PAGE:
The figure on the upper right shows the equilibrium energy band diagram for an abrupt junction double heterostructure InP/GaAsSb/InP bipolar transistors. Note the ballistic electron launcher at the abrupt base-collector junction. The conduction band discontinuity at the InP/GaAsSb interface was determined by sophisticated high-resolution FTIR photoluminescence measurements of the type II recombination at the interface. The conduction band offset is equal to 0.18eV.
The figure on the left shows room temperature I-V characteristics for a small area InP/GaAsSb/InP DHBTs. BVceo = 6-8V for a 1500Å InP collector layer. The knee voltage is smaller than 0.2V, a great advantage over the usual 0.6V of conventional GaAs MESFETs/HEMTs and HBTs. The collector offset voltage is 12-15mV because of the complete symmetry of the E/B and B/C heterojunctions.
InP/GaAsSb DHBTs have previously been explored by two other groups (Bellcore / Rockwell), but SFU was the first to demonstrate very nearly ideal Gummel characteristics and record collector Vce offset voltages as low as (12-15mV). The base and collector current ideality factors nb and nc are equal to 1.0 in both normal and reverse operation. Cutoff frequencies as high as 75GHz were also achieved in non-optimized structures. We attribute the improved performance of our devices to the careful selection of the growth conditions by cross-correlating the results of AFM, XRD, FTIR-PL, and device measurements.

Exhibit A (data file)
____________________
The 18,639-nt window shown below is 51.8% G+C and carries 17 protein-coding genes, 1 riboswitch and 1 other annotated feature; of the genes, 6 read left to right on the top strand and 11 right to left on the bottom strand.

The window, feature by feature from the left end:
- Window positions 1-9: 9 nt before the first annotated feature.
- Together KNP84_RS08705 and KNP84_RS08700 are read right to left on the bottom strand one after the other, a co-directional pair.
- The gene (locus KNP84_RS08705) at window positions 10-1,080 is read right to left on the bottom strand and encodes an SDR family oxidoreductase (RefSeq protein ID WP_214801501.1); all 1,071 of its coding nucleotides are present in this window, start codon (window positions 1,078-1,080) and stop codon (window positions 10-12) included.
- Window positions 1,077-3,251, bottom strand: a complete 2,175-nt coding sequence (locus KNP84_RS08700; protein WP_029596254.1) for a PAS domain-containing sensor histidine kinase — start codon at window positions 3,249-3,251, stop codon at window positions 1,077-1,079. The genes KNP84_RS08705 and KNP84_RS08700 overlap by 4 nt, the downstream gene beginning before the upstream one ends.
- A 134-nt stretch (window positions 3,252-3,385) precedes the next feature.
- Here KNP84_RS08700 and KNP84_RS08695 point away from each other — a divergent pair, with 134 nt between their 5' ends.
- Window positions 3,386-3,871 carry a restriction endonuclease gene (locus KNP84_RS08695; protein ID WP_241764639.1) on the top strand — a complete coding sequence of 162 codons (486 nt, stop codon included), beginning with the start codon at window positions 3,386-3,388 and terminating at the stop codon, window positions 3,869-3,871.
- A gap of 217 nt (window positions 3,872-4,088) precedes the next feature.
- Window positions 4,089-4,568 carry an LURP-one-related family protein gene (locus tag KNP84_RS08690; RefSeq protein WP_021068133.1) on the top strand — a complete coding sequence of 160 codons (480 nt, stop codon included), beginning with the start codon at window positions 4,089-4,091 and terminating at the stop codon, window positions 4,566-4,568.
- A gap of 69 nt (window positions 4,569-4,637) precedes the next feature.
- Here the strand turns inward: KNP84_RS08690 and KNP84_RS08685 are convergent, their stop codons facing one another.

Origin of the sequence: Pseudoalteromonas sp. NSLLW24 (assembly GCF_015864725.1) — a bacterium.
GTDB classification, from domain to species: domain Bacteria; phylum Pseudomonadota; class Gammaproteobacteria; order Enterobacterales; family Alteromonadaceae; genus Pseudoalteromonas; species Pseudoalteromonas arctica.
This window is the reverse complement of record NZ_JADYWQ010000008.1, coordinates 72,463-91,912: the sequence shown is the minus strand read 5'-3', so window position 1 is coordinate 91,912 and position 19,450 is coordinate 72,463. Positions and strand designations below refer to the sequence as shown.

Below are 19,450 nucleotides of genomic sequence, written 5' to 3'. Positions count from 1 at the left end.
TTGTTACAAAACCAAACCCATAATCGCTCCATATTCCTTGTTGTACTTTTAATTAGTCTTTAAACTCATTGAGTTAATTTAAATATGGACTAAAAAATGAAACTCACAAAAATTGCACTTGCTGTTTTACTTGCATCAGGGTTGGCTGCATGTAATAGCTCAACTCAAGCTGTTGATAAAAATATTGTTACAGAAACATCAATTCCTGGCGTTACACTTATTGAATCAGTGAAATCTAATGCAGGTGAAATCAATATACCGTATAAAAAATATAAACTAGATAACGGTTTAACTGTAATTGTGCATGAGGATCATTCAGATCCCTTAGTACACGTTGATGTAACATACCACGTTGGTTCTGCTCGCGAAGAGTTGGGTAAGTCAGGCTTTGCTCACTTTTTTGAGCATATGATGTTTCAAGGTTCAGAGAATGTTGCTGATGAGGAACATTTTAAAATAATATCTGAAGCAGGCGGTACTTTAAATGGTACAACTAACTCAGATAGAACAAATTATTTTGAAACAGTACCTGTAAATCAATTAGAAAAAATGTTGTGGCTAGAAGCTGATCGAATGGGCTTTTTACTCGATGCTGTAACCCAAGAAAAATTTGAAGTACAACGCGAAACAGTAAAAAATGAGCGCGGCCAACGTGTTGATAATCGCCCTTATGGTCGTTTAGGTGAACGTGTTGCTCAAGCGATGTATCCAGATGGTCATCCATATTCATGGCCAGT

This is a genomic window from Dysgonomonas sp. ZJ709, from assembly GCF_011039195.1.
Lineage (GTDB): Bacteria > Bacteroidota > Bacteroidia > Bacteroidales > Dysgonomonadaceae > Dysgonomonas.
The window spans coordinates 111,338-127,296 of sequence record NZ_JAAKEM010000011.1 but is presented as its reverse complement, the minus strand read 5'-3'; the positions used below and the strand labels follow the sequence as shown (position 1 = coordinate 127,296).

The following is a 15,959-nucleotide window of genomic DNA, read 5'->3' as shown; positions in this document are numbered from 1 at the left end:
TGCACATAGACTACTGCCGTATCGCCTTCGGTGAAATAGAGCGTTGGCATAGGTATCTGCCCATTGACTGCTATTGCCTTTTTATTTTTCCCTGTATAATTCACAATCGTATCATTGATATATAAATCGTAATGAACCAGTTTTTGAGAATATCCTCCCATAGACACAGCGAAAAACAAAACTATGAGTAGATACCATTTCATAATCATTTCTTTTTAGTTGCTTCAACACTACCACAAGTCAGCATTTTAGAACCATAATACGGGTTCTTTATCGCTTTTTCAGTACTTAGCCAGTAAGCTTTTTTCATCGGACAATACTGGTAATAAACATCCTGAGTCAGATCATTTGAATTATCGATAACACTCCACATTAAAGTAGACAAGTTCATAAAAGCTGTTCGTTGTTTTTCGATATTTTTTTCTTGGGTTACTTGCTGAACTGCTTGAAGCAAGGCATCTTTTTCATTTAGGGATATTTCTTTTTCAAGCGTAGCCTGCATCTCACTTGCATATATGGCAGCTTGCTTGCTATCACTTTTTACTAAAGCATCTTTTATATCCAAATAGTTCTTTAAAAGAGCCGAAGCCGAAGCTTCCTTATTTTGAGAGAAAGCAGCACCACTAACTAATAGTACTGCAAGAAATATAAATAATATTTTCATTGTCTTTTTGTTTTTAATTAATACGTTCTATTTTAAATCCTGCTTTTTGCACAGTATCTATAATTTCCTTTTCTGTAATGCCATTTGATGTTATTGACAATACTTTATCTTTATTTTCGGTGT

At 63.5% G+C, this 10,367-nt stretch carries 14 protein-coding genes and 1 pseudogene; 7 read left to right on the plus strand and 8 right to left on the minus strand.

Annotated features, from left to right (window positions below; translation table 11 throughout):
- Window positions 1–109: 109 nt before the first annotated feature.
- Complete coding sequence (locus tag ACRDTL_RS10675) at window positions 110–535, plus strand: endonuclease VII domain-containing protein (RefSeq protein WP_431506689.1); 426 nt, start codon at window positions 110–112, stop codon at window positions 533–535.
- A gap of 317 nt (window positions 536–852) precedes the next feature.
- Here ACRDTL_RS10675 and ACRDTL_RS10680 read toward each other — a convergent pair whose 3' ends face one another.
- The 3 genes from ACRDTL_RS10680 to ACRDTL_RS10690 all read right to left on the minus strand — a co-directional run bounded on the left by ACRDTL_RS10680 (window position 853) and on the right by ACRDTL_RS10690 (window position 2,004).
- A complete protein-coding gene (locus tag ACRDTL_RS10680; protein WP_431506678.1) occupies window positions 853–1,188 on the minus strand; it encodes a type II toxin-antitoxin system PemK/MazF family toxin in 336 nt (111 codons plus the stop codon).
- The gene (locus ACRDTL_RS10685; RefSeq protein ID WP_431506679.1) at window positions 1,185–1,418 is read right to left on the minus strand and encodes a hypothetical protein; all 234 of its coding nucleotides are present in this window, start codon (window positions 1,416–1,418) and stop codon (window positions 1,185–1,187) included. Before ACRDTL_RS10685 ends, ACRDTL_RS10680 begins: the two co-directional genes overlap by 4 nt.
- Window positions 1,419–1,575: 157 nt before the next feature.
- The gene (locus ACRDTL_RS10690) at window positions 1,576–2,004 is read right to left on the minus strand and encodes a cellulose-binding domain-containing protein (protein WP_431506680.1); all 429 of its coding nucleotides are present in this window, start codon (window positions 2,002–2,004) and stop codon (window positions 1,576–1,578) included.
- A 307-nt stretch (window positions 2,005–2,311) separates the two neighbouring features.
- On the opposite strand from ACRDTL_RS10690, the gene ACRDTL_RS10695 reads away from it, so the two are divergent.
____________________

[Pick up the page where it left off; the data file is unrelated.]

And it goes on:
Such low offset voltages are very attractive for wireless communication systems because there is an urgent need to develop highly efficient low-voltage power amplifiers: in 1998, wireless handset systems have begun a transition to 3.6V supply voltages (with either a 3-cell NiCd or NiMH or a single cell Li+ battery configuration). Note that in the early 1990's the supply voltage for wireless phones was 7.2V (achieved with 6 NiCd cells)-- so many batteries made the handsets bulky and heavy, and the high power dissipation affected the component lifetime. The drive to low-voltage and high amplifier efficiencies is of course fueled by the consumer demand for small handyphones with long talk-times between recharge cycles. As a 3.6V battery pack discharges, its voltage can drop as low as 2.7-3.0V: the power amplifier must continue to perform well as the supply voltage drops toward its end voltage (when the battery is completely discharged).
The potential advantages of InP-based HBTs, and particularly those of InP/GaAsSb DHBTs, for wireless handset applications are made very clear by comparing the collector current turn-on characteristics of bipolar transistors for various material systems.
The figure on the right shows measured collector current densities in A/cm2 as a function of Vbe for InP/GaAsSb, InP/GaInAs, Si, and GaInP/GaAs transistors. Note how the voltage required for a certain collector current is much smaller in InP-based HBTs than for GaAs HBTs: this is largely a consequence of the smaller base material energy gaps. Base energy gaps: GaAs=1.42eV; Si=1.12eV; GaInAs=0.75eV; and GaAsSb=0.72eV. The saturation at high currents is due to probe and contact series resistance effects.
Freddy Vallenilla, EES SECC 2
Publicado por Tecnología en Telecomunicaciones - conocimientos.com.ve en 22:55
Etiquetas: 1II 2010-1 CAF Freddy Vallenilla